Posts Tagged Puns

Worth It.

Emerson gestured toward the second-floor walkway across the plaza, directly in front of the overstuffed bookstore she frequented on the weekends. “What about that one? She’s carrying an umbrella.”

“Why would that make a difference?” Rafael asked, leaning into the painted brown rail. The barricade was attached solidly to the structural steel in the floor below and yielded nothing to his weight.

Em pointed up at the glass roof overhead. “The precipitation forecast hasn’t bumped above twenty percent in almost three weeks, and it’s nine-thirty in the evening.”

“I can think of at least three stores on that side of this mall that would sell an umbrella. Sales wait for no man,” Rafael said. “Or woman. I would argue that it seems too silly for someone to carry an umbrella.”

“If I didn’t know better, Rafael Gerous,” Emerson said, hissing out the final syllable of his name. “I would say you’re being deliberately obstinate. Fortunately for me, I do know better, and whatever misguided train of thought is running through that head of yours, I’m not wasting my money on tickets. Fine, you could argue that she just bought the umbrella. But if that’s the case, then where’s the tag? And why,” she lowered her voice, “Isn’t she carrying it in the giant bag in her right hand?”

In one swift motion, Emerson pulled her phone out from her vest and began dialing.

Rafael let most of the air in his lungs hiss slowly out of his mouth. “Why do you keep that thing there?” he asked, tensing imperceptibly and checking his watch. “Between that and your obsession with Turandot you look like you’re about to plug someone with a couple rounds every time that song goes off. And who are you calling?”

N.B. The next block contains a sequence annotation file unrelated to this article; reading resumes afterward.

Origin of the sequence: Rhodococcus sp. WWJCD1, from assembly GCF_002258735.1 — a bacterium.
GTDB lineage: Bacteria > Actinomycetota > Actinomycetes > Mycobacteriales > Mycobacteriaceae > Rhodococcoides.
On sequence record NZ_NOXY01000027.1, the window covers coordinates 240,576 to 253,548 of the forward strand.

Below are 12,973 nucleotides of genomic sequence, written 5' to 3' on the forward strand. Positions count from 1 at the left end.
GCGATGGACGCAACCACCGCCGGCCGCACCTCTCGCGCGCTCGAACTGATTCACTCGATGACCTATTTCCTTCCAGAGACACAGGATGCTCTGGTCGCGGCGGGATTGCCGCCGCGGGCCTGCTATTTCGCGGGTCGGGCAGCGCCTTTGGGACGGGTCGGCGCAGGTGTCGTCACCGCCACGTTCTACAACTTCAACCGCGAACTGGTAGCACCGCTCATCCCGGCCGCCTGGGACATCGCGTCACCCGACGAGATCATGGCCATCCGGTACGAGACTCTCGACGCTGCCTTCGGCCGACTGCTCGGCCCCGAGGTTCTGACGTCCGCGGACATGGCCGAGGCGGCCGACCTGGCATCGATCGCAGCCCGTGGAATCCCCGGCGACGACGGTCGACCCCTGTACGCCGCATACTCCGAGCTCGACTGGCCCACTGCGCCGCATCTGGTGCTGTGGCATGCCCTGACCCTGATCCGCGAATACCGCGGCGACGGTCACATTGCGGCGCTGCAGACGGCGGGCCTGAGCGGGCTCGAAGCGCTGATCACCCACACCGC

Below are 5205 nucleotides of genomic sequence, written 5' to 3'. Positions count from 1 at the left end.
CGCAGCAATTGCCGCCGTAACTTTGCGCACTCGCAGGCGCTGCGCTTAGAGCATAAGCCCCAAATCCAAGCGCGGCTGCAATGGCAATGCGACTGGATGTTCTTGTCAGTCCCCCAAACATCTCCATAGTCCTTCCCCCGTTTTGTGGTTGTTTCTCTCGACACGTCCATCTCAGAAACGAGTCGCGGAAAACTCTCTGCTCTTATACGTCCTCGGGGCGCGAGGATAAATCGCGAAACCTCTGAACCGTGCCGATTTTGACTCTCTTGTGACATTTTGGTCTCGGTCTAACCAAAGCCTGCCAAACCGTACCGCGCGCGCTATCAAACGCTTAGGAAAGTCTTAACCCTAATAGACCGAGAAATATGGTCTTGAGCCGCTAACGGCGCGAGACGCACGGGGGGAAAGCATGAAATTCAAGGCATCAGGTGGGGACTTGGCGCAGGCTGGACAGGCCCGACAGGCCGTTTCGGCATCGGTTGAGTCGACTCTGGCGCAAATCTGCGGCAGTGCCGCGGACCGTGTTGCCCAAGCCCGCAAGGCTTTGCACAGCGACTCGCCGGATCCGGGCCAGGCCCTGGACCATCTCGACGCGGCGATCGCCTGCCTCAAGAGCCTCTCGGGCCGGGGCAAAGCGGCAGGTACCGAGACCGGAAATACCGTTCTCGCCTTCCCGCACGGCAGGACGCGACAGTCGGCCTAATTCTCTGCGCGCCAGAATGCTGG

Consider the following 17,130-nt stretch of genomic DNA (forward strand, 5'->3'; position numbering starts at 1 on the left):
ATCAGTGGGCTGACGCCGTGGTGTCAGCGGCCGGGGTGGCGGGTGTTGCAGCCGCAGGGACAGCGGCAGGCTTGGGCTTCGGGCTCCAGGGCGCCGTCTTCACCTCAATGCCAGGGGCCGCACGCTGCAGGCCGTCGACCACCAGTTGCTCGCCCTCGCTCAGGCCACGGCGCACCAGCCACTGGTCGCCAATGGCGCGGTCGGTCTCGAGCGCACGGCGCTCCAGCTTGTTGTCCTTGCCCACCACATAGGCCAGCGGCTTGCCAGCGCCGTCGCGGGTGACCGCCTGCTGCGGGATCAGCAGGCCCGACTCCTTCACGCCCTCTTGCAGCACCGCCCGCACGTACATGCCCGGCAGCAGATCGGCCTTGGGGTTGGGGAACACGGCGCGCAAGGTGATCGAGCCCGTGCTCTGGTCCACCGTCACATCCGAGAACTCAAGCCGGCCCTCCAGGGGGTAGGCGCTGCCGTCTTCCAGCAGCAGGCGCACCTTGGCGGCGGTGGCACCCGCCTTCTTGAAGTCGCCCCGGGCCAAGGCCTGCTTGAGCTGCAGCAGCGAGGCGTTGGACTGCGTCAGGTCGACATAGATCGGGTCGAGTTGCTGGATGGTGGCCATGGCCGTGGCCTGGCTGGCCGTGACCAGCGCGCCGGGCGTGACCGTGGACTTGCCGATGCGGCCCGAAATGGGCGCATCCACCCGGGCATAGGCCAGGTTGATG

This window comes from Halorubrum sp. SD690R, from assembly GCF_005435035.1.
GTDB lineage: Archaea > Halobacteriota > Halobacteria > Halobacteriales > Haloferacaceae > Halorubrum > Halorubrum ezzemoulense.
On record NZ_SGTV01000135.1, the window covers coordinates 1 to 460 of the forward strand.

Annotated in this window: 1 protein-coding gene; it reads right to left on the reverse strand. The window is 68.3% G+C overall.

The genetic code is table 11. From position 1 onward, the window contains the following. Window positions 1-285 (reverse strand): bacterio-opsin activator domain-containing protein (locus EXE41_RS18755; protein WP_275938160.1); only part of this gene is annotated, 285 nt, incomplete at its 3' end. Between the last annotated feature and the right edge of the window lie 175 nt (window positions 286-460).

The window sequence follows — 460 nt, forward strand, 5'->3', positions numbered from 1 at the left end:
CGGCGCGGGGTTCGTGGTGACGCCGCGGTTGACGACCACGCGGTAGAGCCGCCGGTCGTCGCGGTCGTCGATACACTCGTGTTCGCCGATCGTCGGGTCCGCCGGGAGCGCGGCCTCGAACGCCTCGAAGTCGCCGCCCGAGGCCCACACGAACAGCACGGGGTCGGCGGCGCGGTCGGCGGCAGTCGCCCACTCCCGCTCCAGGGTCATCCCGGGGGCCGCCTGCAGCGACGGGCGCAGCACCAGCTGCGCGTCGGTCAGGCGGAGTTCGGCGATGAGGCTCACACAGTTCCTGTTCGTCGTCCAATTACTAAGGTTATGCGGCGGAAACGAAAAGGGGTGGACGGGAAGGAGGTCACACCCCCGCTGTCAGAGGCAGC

“Your brother.” She pointed to a pair in the crowd about thirty meters ahead of the two women, who had stopped briefly as the second placed something in the plastic shopping bag. “You notice those two by the rail staring into the fountain?”

“The mayor–he was supposed to be downtown this evening!” Rafael began moving toward the pair, but the nearest transverse walkway was beyond the fountain; they would have to double back. “Forget my brother. We can handle this. It’s not a crime to carry an umbrella.”

Emerson was already three steps ahead of him, her feet clipping briskly across the aged grey tiles in front of The Abdominal Showroom. She slipped the phone back into her vest, ignoring the two men by the window somehow managing to make doing crunches an aggressive act. “Don’t even start with me, Raph. I didn’t get this job by making assumptions based on looks. We need your brother. Something feels deeply wrong about those two.”

“We’ve got this!” Rafael said. “This is a mall! Why call Daniel? We have no reason to believe this is a serious matter.”

“It is serious,” she bit back. “I know of two threats against the mayor’s life.”

Rafael sucked in a quick breath. “The bald guy over there? The one whose greatest accomplishment in office is not drooling on the podium at council meetings?”

“You really have been kept in the dark,” Emerson said, shaking her head as the two passed a small stand selling overpriced cheese. “I guess it’s not your fault. That’s why I called in. We aren’t going to be able to stop them, but your brother is on his way. This situation is about to get Dan Gerous.”


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